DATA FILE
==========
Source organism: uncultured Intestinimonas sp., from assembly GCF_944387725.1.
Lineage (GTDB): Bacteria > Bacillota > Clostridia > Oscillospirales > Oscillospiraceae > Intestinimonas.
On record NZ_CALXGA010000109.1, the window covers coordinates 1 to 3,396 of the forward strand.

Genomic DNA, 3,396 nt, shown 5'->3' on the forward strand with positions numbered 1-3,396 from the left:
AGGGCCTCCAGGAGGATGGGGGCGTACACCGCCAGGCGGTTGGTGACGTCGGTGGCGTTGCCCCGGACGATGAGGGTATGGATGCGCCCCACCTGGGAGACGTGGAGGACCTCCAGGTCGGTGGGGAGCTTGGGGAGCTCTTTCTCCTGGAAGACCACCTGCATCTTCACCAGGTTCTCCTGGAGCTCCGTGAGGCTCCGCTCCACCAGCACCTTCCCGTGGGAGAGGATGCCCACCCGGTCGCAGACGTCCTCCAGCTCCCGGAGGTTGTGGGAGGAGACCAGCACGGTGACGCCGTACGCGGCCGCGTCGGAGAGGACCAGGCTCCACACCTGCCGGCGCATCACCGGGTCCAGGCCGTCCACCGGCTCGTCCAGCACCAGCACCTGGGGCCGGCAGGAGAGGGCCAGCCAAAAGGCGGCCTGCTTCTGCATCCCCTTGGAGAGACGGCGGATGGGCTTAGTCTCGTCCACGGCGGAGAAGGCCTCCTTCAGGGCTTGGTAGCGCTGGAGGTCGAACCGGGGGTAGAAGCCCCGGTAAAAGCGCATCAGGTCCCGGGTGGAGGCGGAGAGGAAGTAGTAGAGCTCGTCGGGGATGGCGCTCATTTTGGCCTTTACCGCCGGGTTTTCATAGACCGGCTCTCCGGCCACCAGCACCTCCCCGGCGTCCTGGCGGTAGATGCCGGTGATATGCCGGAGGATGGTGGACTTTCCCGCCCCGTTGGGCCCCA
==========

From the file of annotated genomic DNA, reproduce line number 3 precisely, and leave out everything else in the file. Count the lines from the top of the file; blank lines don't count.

On record NZ_CALXGA010000109.1, the window covers coordinates 1 to 3,396 of the forward strand.